A downtown core which is pedestrian-friendly and which has convenient parking.


4. What do you think is an important topic that is specific to Ward 6?

Ward 6 is part of the Near Campus Neighborhood, and is largely residential in nature. The balance between long-term and short-term residents is changing. Many residents are expressing concerns to me about these changes. The city has by-laws in place to deal with certain issues such as number of unrelated occupants, noise and parking. However, our neighborhoods need more than simple enforcement to thrive.

One of the ways to accommodate change is to encourage Heritage Conservation District status for the remaining eligible areas in the Ward. This will help to ensure that change is consistent with the existing character of the neighbourhood. Experience in existing Heritage Conservation Districts is that the sense of community is greatly enhanced.


5. What makes you personally the best candidate to represent Ward 6 us on on council?

I have been a proud resident of Ward 6 for over ten years, and have lived in London since 1978. I have a history of bringing the community together and getting results at City Council. I have taken a leadership role in promoting neighborhood issues, and am sought out as a resource by neighbours.


Marie Blosh

1. What topic or issue do you think deserves more attention from our City Council?

Public transit. London needs to think of itself as a city of half a million people, not a small town. We will soon have that population and must have an appropriate transit system. Western students have told me over the years that they have been late for class because the bus was too full and did not stop.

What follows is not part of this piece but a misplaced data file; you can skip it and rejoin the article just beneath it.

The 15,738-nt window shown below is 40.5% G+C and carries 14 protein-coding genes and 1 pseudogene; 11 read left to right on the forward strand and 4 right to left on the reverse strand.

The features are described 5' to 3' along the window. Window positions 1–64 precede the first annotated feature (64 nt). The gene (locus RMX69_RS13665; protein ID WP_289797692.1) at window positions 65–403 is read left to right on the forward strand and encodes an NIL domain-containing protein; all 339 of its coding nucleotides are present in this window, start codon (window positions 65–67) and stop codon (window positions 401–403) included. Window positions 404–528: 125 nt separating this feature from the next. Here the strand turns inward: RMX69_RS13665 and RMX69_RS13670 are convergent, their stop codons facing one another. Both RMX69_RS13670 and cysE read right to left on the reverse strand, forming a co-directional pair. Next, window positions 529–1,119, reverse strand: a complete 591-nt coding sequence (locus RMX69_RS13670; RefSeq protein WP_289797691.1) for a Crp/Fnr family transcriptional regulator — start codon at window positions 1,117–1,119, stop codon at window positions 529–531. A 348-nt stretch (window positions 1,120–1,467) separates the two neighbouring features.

2. What is one simple, practical change you think you can make if you are elected as our Councillor?

I would stop sending out paper copies of minutes to every person who speaks at a public participation meeting unless requested. These minutes could be sent out via e-mail. This simple change would save staff time and postage costs. An added bonus is that speakers would not have to state their address. I know that some people are hesitant to speak for this reason, especially now that meetings are live-streamed. There is a concern that anyone watching would know that the person is not home and their house could be broken into.


3. Dream big. What is one thing you would really like to see happen in London over the next four years?

For people, I would like to see a return of civic pride. When residents tell me they like the way the city was decades ago, it isn’t nostalgia so much as a way of describing a city where it is fun and safe to go downtown, and a city council that is respectful to each other and the public. For animals, I would like to see thriving adoption and spay/neuter programs for all healthy, adoptable cats and dogs at the city pound.


4. What do you think is an important topic that is specific to Ward 6?

The neighbourhoods in Ward 6 that are near the university are very concerned with student housing. There is pressure to provide more accommodations for students. At the same time, permanent residents want to maintain the character of the neighbourhood, its architecture, and its desirability as a place to raise children and walk to work.


5. What makes you personally the best candidate to represent Ward 6 on council?

I have a track record of speaking at city council meetings and getting things done. Over the 13 years I’ve lived in Ward 6 I have been very involved with my community association. As its president I worked on noise, parking and garbage issues. I have also served on city council advisory committees on heritage and animal welfare. My educational background is in law and librarianship, and I have studied municipal and planning law in particular. I am not talking about issues like student housing, urban sprawl, public transit, heritage and animal welfare because I want to be elected. I’m running for city council because I’ve been talking and taking action on these issues for years, and I’m ready to take the next step.